RELATED: For now, enjoy some well-informed speculation on the costs and effects of the plan.

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The US House will not vote on the Senate’s six-year transportation bill and China’s economic crisis could cause gold imports to plunge there.

House Won’t Vote on Senate Transportation Bill

House Majority Leader Kevin McCarthy, (R-Calif.), says the House will not vote on the Senate’s six-year highway transportation bill. Funding in the federal government’s Highway Trust Fund will run out on July 31st without any further action.

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The House has already adopted a bill that pays for transportation construction through mid-December. The stumbling block appears to be the provision to reauthorize the Export-Import Bank that’s included in the Senate bill. House members will leave for their August recess on Thursday, and funding for Highway Trust Fund expires Friday. The Senate will be in session next week and could choose to vote on the House bill.

Chinese Gold Imports Hit by Lower Credit Rates

China’s gold imports could fall as much as 40% this year as demand for bullion used to back domestic financing deals decreases, the world’s biggest refiner Valcambi told ThomsonReuters. A lot of the gold China imported in the last three years was used to secure cheaper loans due to a liquidity crunch, but that is now flowing back into the market as lending rates drop there.

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The leaders of the Senate Energy and Natural Resources Committee unveiled an energy reform package Wednesday that includes major policy priorities from both Republicans and Democrats.

Sen. Lisa Murkowski (R-Alaska), chairwoman of the panel, released the Energy Policy Modernization Act of 2015 Wednesday along with Sen. Maria Cantwell (D-Wash.), the committee’s top Democrat.

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The bill would set a deadline for the federal government to decide whether to approve or deny applications to export liquefied natural gas, indefinitely renew the government’s conservation funding program and push toward an electric grid that is better prepared for cyber security and renewable energy, among other provisions.

Mine Permitting Reform Included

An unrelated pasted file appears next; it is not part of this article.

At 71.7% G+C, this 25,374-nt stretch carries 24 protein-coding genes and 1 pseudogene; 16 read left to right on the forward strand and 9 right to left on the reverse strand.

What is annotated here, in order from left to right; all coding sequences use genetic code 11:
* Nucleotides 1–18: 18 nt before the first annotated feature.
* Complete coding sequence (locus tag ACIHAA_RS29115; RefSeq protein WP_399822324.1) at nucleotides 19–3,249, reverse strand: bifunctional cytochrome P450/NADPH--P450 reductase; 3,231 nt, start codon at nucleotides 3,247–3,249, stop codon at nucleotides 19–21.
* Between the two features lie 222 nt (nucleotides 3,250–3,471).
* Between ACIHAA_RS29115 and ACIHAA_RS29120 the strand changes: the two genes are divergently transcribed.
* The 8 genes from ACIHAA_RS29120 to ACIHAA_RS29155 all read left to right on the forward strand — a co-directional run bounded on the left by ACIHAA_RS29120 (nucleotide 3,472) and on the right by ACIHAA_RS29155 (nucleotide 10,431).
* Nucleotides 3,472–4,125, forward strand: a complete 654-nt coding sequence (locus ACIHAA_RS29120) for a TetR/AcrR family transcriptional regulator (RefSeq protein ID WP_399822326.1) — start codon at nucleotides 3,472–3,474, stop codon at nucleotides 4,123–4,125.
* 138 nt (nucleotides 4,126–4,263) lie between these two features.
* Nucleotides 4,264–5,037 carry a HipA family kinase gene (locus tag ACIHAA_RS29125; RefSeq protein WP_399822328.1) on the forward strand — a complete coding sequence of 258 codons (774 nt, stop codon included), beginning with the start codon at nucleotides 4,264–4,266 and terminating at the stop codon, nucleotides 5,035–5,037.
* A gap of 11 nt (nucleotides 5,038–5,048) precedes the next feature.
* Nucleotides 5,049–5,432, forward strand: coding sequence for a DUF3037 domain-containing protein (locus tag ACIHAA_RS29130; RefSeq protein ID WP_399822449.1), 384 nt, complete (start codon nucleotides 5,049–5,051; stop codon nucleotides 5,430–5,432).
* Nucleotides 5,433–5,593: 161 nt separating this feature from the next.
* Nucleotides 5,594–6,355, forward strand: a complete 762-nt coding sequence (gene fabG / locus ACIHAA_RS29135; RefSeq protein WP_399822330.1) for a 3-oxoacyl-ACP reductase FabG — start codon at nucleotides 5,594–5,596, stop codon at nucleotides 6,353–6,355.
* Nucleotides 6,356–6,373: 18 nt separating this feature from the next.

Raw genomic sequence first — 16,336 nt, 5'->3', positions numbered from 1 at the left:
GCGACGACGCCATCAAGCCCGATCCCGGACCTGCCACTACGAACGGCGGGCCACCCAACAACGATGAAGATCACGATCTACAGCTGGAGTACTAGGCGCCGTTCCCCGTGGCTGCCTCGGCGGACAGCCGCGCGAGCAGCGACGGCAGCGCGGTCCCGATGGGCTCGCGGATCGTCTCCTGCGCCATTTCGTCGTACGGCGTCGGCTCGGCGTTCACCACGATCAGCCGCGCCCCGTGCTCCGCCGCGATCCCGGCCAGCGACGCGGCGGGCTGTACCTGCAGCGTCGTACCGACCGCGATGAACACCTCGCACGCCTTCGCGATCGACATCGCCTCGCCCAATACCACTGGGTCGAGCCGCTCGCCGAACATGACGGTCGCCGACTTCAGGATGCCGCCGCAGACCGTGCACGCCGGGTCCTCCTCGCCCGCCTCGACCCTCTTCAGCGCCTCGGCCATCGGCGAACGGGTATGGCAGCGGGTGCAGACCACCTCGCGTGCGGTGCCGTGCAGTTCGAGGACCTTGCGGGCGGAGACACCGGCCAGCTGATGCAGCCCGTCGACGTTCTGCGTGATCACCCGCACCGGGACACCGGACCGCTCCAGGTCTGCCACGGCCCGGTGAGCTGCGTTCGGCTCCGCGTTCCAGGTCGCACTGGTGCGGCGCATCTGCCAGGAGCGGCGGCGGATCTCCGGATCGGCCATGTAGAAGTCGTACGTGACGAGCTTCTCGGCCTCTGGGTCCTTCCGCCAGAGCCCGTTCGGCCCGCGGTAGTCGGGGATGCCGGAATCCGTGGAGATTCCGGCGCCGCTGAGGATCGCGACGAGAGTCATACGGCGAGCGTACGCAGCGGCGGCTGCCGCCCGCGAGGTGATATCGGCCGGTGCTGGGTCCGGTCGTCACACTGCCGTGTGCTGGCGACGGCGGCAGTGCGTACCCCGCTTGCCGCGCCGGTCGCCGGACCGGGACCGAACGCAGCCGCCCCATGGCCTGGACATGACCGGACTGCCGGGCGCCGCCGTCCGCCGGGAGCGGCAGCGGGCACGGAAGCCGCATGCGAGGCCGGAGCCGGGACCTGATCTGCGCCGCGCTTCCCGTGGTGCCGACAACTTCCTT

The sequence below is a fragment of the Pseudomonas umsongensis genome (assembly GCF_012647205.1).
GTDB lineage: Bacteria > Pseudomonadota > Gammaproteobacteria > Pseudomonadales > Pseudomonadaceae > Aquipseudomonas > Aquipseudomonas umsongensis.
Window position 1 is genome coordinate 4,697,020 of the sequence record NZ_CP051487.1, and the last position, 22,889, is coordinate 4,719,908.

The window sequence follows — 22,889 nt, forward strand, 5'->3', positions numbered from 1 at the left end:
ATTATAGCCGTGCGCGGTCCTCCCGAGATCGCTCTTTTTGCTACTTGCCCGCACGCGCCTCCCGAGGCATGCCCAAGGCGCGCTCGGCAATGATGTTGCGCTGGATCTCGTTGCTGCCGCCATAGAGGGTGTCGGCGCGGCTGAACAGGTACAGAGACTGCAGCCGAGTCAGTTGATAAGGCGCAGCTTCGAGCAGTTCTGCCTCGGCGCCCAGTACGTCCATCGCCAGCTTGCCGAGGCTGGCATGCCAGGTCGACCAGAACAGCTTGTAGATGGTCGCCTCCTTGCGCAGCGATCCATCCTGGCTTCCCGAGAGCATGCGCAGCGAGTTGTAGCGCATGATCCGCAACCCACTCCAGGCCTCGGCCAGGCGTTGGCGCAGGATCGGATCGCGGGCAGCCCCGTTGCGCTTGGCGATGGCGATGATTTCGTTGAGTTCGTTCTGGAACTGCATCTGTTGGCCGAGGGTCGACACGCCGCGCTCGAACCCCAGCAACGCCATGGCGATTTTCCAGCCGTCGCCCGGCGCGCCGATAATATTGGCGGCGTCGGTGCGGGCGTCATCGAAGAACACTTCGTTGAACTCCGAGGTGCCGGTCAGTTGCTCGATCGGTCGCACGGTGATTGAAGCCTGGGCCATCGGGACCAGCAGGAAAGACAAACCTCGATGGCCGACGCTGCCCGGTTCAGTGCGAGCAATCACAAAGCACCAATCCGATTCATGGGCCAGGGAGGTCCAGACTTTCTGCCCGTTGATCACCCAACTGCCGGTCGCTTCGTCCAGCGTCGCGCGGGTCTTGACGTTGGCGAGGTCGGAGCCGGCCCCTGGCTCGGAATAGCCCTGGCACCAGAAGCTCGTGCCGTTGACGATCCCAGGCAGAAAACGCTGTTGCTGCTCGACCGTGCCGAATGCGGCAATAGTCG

Among them was an overhaul of the federal mine permitting process. The bill also includes budget increases for geological surveying. The committee repeatedly emphasized the bipartisan nature of the compromise, which avoided hot-button issues like exporting crude oil, a priority for republicans but something that democrats have previously staunchly opposed.

The bill would achieve republican priorities such as eliminate outdated or redundant mandates such as the long mine permitting process, and deliver on democratic priorities such as encouraging energy efficiency in federal and commercial buildings, modernizing the electric grid and shoring up its ability to adjust to an increase in renewable energy, among other policies.

The bill was announced on the same day that the House voted to approve its own energy package, a bipartisan bill that is much less ambitious than the Senate version. It is believed that the bills could be reconciled in a House-Senate conference.

A Game Changer for US Industry

The mining and energy modernization aspects of the bill are not just necessary, but crucial to the survival of both metals and manufacturing businesses. Changing the federal permitting process has long been the objective of US-based miners such as Molycorp and federal dollars for upgrades of regional energy grids has the potential to greatly expand renewable energy generation. If this bill can secure the bipartisan votes it was designed to capture then it can be a real game changer for US energy and manufacturing.